Are Fat People Destined to be Fat?
On Tuesday I had the opportunity to watch a most interesting segment on 60 Minutes Australia. If you happen to live in the US, chances are you might have missed it. I’m sure that I would have, if not for visiting one of my favorite blogs, Lynn’s Weigh. The title of the story was called ‘The Fat Gene’ (you can watch it here as well as read the transcript) and it reported on a weight loss study that was done in Australia about why fat people remain fat. Lynn was interviewed for the story.
A group of 50 Australians participated in this study; they were put on a 10 week diet. They lost a lot of weight. They were then given the tools they needed in order to keep that weight off in the form of advice about what to eat and how to exercise. Slowly, the participants regained the weight they’d lost.
According to the researchers, it wasn’t the lack of participants’ willpower but their body’s hormone chemistry that made these people regain their weight. Ghrelin, a so-called hunger hormone, rose 20% which in turn told the body that it was starving, even after the participants ended the diet. The researchers go on to say that our weight is predetermined in our DNA.
Liam Bartlett was the 60 Minutes correspondent. Summing up the researchers findings he said,
“The bottom line of this new science of weight loss is pretty harsh – fat people, despite their best efforts, will probably stay fat and there’s really not a lot they can do about it.”
Playing Devil’s Advocate, he then interviewed Dr. Rena Wing who is one of the researchers of the Weight Control Registry of which Lynn and 10,000 other maintainers are a part of in the United States (I am currently filling out my paperwork to join the study). She felt that Melbourne’s study was sending out the wrong message to heavy people. With the thousands of maintainers she keeps track of she stated that many people are able to maintain their weight loss. Lynn was featured as a representative to those of us who have been successful in maintaining their weight loss. She discussed how she’s been able to maintain her loss for the last seven years: keeping track of her calories and daily exercise. As a fellow maintainer who has also kept off 100+ pounds for 7 years I completely relate to what she said and I attribute my success to doing the exact same thing as she. It all comes down to one word: diligence.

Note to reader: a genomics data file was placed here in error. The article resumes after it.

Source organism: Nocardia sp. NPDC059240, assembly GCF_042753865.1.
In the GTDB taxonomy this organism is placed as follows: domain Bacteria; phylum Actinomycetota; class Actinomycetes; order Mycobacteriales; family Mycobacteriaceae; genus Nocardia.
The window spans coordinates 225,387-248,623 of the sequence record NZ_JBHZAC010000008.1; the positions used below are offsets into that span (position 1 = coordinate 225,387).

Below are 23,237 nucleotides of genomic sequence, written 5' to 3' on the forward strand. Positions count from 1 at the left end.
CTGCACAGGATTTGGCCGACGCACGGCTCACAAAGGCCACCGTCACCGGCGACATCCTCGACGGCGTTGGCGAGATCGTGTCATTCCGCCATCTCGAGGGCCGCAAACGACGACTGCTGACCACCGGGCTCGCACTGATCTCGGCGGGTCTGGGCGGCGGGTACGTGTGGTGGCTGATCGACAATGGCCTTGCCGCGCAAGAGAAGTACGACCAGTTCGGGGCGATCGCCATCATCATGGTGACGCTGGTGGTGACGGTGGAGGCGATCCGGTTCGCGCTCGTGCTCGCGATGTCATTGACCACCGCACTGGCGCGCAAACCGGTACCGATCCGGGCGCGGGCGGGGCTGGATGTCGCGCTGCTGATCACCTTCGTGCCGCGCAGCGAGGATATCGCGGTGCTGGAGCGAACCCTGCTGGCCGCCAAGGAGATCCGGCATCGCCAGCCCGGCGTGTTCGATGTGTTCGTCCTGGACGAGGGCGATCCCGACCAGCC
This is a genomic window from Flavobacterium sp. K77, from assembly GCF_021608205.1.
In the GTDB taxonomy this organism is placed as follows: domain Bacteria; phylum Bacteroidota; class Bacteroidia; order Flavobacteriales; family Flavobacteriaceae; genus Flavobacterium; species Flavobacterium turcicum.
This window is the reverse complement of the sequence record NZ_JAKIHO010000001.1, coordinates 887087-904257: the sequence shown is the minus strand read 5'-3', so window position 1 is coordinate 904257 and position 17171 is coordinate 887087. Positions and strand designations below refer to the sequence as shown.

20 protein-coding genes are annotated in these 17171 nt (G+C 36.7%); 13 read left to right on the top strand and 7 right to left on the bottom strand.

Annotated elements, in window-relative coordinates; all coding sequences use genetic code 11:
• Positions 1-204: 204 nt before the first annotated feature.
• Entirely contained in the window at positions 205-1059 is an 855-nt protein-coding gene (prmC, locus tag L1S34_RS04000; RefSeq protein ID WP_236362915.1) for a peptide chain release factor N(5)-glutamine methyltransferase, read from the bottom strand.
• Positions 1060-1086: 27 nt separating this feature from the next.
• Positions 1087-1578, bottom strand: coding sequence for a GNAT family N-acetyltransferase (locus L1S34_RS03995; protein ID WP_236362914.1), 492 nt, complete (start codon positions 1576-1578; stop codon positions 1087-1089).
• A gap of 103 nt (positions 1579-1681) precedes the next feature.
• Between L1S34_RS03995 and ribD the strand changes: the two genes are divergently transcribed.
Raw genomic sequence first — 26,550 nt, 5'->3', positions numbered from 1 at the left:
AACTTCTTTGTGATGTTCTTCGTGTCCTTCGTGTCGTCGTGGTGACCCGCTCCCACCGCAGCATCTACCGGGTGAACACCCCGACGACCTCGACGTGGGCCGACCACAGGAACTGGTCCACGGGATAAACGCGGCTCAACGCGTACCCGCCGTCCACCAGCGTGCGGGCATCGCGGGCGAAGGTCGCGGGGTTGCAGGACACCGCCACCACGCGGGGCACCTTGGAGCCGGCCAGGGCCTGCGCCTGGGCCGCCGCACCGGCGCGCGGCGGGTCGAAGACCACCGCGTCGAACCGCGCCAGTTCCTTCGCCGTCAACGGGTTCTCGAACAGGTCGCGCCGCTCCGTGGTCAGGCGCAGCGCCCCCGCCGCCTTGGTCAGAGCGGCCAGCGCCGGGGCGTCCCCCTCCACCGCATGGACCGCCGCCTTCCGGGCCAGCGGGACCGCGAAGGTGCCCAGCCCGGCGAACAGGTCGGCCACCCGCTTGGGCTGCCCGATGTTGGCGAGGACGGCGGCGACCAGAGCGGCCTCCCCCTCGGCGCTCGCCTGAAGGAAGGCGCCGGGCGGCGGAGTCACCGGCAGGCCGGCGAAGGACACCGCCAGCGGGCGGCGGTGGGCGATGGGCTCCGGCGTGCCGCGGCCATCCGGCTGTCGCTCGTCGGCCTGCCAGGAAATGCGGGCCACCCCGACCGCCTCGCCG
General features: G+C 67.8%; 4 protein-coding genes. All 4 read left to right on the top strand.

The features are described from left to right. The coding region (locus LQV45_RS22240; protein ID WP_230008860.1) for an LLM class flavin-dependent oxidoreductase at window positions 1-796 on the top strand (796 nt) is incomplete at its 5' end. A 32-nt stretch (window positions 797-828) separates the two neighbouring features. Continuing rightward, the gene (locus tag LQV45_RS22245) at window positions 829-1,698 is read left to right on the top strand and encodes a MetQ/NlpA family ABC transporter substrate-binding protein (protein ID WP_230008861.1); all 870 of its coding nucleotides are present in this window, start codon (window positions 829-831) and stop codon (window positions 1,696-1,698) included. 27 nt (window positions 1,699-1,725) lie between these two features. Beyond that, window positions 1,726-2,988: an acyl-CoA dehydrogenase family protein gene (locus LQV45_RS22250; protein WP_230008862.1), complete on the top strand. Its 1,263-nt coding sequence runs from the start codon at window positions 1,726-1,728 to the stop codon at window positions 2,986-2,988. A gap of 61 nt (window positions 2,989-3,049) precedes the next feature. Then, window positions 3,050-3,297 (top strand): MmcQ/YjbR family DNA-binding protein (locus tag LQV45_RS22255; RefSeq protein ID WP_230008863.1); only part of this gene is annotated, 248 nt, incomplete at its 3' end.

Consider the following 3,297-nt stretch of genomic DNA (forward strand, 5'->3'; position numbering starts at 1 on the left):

But diligence is not the word that Professor Joe Proietto used. He was the team leader in the Melbourne University study. The words he used to describe maintainers like me were ‘obsessive-compulsive’. He went on to say this:
“These people weigh themselves every day and run marathons. What do you think they are?”
It’s not that I disagree with Professor Proietto’s findings. As a former heavy person I completely understand the frustration felt by people who, no matter what they do, regain some if not all the weight they’ve lost. I’ve been there a few times myself. What I disagree with is the way Professor Proietto presents his findings. In my opinion, he basically sounded as though he has no faith in overweight people; that not only is it next to impossible to lose weight and keep it off but in order to do so we sacrifice ourselves as sane, well-rounded individuals.
Labeling maintainers as obsessive-compulsive is a little over the top, in my book. If you watch the segment you’ll also hear words like ‘not normal’ to define us. But…what is normal? It seems like no matter who we are, whether fat or thin, we’re doing nothing but dodging labels (and you know how I feel about labels).
I could probably write another several lengthy paragraphs on this topic but I’m not going to. Instead, I’m going to sit back and read what you have to say on this topic, and end my post by borrowing a very eloquent, very beautiful thought by Lynn, who summed up my feelings in the most perfect way:
My former body and the me who occupied it continue to be the source of my determination. I would dishonor she who was me by giving up the fight, because she is the one who thought enough about herself to start that march down the scale.
Thank you for that, Lynn. And thank you all for reading today. Have you seen the 60 Minutes Australia segment? What are your thoughts on the findings of Melbourne University’s study?